This article reports an improvement in CRISPR/Cas9‐mediated gene editing outcomes in human hematopoietic stem cells. The results of this study show that cell cycle‐dependent control of nuclease activity and DNA repair pathways can influence gene editing outcomes to favor the precise DNA modification over faulty repair events in human hematopoietic stem cells. This work provides important proof‐of‐principle findings and can improve gene editing outcomes for the treatment of congenital diseases of the blood system.
Based on transcriptomic data on single‐cell derived clones, this study identified CD56 as a potential predictive marker able to select human bone marrow mesenchymal stromal cells (BMSC) subpopulations with higher and more predictable chondrogenic capacity, although still highly affected by donor‐to‐donor variability. Even if selection of this single marker (i.e., CD56) for distinguishing BMSC chondrogenic subpopulations may drastically increase the clinical relevance of this approach, the intrinsic complexity and plasticity of the BMSC system challenges this conclusion. This awareness should alert the field about the difficulty of identifying univocal pre‐selection criteria following the current approaches, while possibly opening the path to innovative computational methods eventually able to process multiple variables of the BMSC system.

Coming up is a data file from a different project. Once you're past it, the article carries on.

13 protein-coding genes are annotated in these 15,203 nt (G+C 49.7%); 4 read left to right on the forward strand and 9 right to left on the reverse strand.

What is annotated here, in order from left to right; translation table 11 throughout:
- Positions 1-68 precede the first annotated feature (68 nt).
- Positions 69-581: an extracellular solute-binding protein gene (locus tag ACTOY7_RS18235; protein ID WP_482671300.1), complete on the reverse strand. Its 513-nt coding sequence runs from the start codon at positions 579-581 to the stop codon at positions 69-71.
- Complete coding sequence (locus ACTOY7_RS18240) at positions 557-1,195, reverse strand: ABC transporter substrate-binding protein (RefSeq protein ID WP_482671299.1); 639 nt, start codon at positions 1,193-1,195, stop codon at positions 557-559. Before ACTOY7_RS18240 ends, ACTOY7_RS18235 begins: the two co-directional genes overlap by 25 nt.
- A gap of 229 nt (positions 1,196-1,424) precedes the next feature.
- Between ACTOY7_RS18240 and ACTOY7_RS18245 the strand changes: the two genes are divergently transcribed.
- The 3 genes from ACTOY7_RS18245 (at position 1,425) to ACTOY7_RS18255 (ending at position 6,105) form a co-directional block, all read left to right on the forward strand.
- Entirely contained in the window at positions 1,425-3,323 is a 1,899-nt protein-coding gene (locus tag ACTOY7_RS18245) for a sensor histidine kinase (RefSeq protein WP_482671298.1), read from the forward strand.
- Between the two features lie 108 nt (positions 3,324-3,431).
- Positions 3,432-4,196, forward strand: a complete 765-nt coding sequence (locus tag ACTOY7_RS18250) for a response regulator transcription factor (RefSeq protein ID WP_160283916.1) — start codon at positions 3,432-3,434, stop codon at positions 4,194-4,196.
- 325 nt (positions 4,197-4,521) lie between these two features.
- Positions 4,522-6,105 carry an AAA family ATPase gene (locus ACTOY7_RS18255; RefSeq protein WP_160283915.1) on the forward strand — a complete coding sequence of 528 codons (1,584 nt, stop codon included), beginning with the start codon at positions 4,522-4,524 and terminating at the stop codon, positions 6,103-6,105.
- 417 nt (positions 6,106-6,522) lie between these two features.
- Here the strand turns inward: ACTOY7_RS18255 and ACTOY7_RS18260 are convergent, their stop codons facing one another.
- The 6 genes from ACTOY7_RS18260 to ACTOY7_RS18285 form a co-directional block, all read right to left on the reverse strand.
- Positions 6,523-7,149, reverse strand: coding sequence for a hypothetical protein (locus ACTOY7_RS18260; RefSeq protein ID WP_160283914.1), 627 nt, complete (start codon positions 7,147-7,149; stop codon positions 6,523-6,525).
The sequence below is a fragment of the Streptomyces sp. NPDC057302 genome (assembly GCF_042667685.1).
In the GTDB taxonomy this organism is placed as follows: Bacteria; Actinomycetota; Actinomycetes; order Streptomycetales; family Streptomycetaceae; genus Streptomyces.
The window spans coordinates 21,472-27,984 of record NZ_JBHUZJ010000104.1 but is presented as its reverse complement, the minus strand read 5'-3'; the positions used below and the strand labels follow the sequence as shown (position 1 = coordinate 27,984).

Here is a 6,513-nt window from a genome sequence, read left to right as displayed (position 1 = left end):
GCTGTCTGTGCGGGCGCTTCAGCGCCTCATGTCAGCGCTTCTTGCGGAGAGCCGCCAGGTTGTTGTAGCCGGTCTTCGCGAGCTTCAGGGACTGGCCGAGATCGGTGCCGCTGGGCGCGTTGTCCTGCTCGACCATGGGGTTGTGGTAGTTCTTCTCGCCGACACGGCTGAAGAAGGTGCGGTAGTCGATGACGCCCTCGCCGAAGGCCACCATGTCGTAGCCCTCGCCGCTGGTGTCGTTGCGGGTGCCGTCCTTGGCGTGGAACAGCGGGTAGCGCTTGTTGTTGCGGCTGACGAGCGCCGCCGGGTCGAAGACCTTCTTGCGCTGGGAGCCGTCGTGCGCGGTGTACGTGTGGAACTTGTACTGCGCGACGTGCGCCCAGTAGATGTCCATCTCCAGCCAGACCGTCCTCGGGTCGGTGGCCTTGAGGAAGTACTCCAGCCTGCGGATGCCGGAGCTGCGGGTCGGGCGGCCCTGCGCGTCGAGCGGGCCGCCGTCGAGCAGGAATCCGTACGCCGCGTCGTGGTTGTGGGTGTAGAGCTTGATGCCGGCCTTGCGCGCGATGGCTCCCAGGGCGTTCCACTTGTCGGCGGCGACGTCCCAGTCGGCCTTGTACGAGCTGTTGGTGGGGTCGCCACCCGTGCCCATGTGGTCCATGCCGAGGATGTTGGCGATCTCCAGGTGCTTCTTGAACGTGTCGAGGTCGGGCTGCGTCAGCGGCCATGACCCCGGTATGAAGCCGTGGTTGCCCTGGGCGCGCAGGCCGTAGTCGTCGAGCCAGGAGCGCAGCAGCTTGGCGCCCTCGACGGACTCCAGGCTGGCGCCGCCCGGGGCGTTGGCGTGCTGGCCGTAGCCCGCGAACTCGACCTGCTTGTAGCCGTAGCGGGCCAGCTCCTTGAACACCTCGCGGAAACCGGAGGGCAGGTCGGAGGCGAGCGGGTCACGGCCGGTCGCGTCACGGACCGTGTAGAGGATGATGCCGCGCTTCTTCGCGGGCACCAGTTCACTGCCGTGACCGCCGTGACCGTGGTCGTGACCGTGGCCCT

Researchers discover a novel lncRNA linked to the osteogenesis of bone marrow MSCs and also describe the crucial interaction of this lncRNA with hnRNPK